What if you could make your ordinary digital photos extraordinary? Whether you want to use your photos on a website or just as your desktop wallpaper at home, you can easily learn how to make your photos pop. It takes just a few simple techniques to remove a photo’s subject from a distracting background and really let it shine. With this tutorial, I will show you how easy it is to remove a photo’s background using the free photo editor GIMP. (Available for Windows, Mac, and Linux.)
To get the best results from these techniques, choose your photo carefully. Pick a photo with a compelling subject that would really shine on a plain background. Especially for your first efforts, choose photos with contrasting backgrounds and smooth outlines. Difficult photos would be closeups of pets where individual hairs would have to be painstakingly detailed, or photos of foliage where hundreds of individual leaf points will have to be cut out.
1. After choosing your photo and opening it in GIMP, take a look at the workspace. The menus, currently on the right, can be dragged anywhere on your screen, and the photo window can be resized as needed. (Click on the photo to enlarge it.)
2. Begin by adjusting the image view so you can see the entire photo on your screen.
3. Select the Magic Wand tool (circled) from the menus.
4. Click, or press Shift and click, to select large areas of similar colors with the Magic Wand. Click along the outside edge of your color as well. If you select something accidentally, use Control Z to undo your last selection. When finished, your photo should look something like this.
5. Next, select the Quick Mask in the lower left corner.
6. The Quick Mask is a red layer that allows you to select more precisely. It can be toggled off and on again by click the button shown above.
7. Select your tools for the next task. First, click on the Brush tool at #1. Next, switch the foreground color to white by clicking the arrow in the circle at #2. Then, click the circle next to the word Brush to choose your Brush size, at #3.
8. Use a large brush size to “erase” the red mask from the area you wish to select.
9. Switch to a smaller brush size to do the details on the outside edge. You may want to switch to a larger view, such as 400%.
10. Using the Brush to select the object is the most time-consuming part. With some practice, you will become faster and more accurate. If you erase too much, use Control Z to undo, or switch the Foreground back to black (as in #2 of Step 7). This will let you paint the red mask back onto anything you’ve accidentally uncovered. When you think you have everything selected, switch back to 100% to check your work. It should look something like this.
11. Now toggle the Quick Mask off again (as in Step 5) and check your work. If you see any shimmering spots in the middle of the area you wanted to select, just toggle the Quick Mask again, make sure your Foreground is white (see #2 of Step 7), and brush over the area. Toggle the Quick Mask off again.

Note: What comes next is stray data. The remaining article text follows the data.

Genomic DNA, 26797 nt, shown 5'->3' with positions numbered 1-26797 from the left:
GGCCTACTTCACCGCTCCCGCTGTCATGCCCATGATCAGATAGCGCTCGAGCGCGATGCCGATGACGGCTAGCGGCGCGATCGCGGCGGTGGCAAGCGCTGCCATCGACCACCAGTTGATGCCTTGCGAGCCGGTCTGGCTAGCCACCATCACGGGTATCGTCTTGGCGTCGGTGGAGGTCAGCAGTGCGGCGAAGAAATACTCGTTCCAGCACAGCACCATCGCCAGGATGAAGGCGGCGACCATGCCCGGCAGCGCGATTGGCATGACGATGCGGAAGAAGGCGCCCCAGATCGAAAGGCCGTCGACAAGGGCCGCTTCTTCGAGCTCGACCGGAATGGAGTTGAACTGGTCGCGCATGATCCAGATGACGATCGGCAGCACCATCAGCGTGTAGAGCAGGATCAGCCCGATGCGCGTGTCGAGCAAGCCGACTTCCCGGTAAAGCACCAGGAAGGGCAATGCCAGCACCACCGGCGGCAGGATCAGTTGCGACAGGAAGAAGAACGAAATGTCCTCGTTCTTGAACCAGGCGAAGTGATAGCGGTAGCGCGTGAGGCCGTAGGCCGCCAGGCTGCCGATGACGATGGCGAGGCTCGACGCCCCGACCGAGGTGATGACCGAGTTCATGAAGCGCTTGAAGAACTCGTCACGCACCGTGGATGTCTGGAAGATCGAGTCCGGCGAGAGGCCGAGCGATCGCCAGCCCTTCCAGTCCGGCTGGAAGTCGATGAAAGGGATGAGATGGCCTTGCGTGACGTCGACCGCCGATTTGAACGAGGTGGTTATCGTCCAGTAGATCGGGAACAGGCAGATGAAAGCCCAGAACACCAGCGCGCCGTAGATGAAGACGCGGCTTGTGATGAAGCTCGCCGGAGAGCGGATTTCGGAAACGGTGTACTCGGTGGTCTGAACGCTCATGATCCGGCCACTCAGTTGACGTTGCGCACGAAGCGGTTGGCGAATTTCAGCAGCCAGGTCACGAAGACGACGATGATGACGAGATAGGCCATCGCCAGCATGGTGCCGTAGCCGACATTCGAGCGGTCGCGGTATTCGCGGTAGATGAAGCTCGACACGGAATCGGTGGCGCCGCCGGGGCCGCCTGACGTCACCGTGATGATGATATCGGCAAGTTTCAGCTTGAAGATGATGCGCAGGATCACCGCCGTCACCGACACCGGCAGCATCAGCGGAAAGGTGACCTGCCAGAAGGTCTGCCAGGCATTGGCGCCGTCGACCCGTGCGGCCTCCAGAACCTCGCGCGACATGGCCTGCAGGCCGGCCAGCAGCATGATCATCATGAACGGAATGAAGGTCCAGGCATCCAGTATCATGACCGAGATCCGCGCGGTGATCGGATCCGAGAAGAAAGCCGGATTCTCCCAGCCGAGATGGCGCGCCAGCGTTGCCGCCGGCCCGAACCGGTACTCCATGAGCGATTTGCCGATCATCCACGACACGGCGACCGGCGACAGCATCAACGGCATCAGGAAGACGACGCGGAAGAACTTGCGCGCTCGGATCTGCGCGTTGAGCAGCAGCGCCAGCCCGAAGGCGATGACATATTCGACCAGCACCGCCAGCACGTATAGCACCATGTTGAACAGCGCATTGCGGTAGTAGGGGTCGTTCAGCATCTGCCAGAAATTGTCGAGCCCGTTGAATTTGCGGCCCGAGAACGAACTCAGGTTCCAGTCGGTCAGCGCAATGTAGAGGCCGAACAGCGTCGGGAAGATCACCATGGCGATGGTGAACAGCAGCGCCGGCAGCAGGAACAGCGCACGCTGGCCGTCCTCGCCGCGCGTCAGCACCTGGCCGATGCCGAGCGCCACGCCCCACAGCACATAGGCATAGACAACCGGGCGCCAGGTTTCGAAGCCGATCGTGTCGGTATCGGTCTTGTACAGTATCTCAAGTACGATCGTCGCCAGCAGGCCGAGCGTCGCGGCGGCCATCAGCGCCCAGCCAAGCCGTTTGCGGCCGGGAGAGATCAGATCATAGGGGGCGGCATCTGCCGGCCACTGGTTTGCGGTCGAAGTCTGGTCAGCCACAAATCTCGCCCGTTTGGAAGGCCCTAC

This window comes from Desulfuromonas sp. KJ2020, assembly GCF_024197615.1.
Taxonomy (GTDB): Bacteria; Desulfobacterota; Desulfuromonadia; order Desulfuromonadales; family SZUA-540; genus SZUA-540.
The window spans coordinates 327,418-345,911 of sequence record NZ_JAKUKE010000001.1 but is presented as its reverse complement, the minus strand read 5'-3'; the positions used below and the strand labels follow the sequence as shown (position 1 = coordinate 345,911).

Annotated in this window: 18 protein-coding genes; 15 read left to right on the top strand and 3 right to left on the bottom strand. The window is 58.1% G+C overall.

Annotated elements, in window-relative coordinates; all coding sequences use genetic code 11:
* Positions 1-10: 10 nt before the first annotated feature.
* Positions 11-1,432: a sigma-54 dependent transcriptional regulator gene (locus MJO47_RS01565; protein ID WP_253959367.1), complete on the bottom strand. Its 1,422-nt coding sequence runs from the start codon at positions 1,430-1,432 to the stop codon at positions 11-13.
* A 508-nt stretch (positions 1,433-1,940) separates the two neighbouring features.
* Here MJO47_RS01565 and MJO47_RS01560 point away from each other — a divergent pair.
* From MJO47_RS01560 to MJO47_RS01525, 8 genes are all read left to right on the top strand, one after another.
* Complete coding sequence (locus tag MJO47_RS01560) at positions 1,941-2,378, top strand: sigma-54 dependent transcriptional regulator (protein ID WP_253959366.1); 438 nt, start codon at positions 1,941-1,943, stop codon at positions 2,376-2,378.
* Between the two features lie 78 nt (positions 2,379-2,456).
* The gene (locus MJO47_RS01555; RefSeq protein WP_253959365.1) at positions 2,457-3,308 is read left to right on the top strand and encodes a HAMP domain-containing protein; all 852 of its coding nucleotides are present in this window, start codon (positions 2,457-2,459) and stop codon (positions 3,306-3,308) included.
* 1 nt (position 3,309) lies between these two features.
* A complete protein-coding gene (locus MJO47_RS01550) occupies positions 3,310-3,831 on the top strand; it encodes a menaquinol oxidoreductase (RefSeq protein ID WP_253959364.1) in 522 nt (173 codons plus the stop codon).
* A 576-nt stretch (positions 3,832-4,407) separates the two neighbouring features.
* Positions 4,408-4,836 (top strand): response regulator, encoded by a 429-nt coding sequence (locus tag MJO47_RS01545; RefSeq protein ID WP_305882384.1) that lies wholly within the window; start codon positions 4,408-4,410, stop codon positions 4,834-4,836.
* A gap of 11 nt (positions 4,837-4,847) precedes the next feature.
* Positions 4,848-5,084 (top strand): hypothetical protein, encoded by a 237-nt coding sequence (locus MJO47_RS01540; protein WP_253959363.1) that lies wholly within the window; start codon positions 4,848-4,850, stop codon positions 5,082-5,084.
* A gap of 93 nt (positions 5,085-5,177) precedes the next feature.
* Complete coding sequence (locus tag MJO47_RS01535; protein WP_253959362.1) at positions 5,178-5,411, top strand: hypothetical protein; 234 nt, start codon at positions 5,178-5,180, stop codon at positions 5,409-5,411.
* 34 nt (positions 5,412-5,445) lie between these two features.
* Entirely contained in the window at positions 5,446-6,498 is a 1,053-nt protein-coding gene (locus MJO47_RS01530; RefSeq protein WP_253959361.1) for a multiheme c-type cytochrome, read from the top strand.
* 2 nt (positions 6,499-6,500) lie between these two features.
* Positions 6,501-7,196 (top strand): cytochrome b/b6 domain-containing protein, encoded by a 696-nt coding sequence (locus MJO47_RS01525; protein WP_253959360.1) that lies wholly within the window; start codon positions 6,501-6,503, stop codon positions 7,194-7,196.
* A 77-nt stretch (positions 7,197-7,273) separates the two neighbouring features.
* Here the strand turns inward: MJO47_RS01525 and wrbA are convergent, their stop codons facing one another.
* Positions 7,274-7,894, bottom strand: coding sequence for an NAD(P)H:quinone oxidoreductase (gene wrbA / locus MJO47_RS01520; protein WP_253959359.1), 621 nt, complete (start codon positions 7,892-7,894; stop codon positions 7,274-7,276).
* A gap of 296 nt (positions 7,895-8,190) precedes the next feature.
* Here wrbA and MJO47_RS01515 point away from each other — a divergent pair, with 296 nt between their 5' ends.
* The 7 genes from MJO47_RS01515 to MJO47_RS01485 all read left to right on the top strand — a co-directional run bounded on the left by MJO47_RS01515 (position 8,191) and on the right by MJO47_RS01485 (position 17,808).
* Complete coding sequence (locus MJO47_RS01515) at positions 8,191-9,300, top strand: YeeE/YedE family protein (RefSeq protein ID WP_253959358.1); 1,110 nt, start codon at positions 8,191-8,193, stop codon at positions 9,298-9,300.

12. When you’re happy with your selection, go to the Select menu at the top of the photo window and choose To Path. This is a little insurance in case you make a mistake later.
13. Now go to the Select menu again and choose Invert. It may not look different, but this command selects all the background behind your object.
14. Choose your tools for the next steps. Click on the Fill tool at #1. Double-clicking on the Foreground color at #2 will let you choose another color. Make sure FG color fill is selected at #3.
15. With the Fill tool selected, click in the background of your photo to paint with the Foreground color you picked.
16. If everything looks right, go to the Select menu and choose None.
17. If you see some mistakes after you remove the selection, never fear. Remember the insurance we took out in Step 12? If you want your selection back because you noticed you have something extra attached to the part of the photo you want, go to the Select menu and choose From Path. Your object is now selected again, so you can toggle the Quick Mask and erase anything that shouldn’t be there. If you need to undo further, go to the Edit menu and choose Undo History. This will let you choose how far to undo.
18. I haven’t mentioned saving yet. If you want to be able to use the Path you saved later, be sure to save using the .xcf format. If you also want to put your photo online or print it out, then save it as a .jpg too. If you want to adjust your photo now, you have options in the various menus in the photo window. You can go to the Image menu and choose Scale Image to resize your photo. You can go to the Tools menu, then Transform Tools to Crop your photo.
I hope this tutorial has been useful and enjoyable. GIMP has many more features to explore, and there are many ways to expand on even these simple techniques. Please leave a comment or contact me if you have any questions. I am still learning myself, but I’ll do my best to help you. If you want to learn more about GIMP techniques, here are some tutorial links to get you started:
Stop by tomorrow to get the flower photo in a larger size for use as a desktop wallpaper.